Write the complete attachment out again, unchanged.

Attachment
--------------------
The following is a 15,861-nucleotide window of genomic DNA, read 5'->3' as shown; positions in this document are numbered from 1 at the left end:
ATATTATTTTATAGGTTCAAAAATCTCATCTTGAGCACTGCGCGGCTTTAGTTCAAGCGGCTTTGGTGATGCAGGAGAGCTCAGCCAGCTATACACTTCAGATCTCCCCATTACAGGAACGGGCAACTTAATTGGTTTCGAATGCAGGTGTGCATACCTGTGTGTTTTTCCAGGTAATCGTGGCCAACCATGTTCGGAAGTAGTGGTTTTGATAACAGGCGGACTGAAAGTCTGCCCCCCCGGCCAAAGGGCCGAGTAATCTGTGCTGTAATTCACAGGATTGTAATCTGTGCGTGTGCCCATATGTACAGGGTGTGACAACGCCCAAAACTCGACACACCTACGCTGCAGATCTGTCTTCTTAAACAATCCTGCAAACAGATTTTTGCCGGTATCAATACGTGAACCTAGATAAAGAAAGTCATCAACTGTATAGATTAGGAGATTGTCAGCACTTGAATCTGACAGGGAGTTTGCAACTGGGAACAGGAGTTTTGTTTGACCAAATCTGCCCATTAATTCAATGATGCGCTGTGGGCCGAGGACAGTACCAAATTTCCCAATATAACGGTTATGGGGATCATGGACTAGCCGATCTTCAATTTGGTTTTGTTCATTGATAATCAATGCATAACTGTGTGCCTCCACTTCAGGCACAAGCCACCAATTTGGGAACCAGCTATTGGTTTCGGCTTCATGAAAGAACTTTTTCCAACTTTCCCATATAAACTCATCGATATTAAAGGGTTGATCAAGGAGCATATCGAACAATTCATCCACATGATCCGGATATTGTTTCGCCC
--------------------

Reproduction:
The following is a 15,861-nucleotide window of genomic DNA, read 5'->3' as shown; positions in this document are numbered from 1 at the left end:
ATATTATTTTATAGGTTCAAAAATCTCATCTTGAGCACTGCGCGGCTTTAGTTCAAGCGGCTTTGGTGATGCAGGAGAGCTCAGCCAGCTATACACTTCAGATCTCCCCATTACAGGAACGGGCAACTTAATTGGTTTCGAATGCAGGTGTGCATACCTGTGTGTTTTTCCAGGTAATCGTGGCCAACCATGTTCGGAAGTAGTGGTTTTGATAACAGGCGGACTGAAAGTCTGCCCCCCCGGCCAAAGGGCCGAGTAATCTGTGCTGTAATTCACAGGATTGTAATCTGTGCGTGTGCCCATATGTACAGGGTGTGACAACGCCCAAAACTCGACACACCTACGCTGCAGATCTGTCTTCTTAAACAATCCTGCAAACAGATTTTTGCCGGTATCAATACGTGAACCTAGATAAAGAAAGTCATCAACTGTATAGATTAGGAGATTGTCAGCACTTGAATCTGACAGGGAGTTTGCAACTGGGAACAGGAGTTTTGTTTGACCAAATCTGCCCATTAATTCAATGATGCGCTGTGGGCCGAGGACAGTACCAAATTTCCCAATATAACGGTTATGGGGATCATGGACTAGCCGATCTTCAATTTGGTTTTGTTCATTGATAATCAATGCATAACTGTGTGCCTCCACTTCAGGCACAAGCCACCAATTTGGGAACCAGCTATTGGTTTCGGCTTCATGAAAGAACTTTTTCCAACTTTCCCATATAAACTCATCGATATTAAAGGGTTGATCAAGGAGCATATCGAACAATTCATCCACATGATCCGGATATTGTTTCGCCC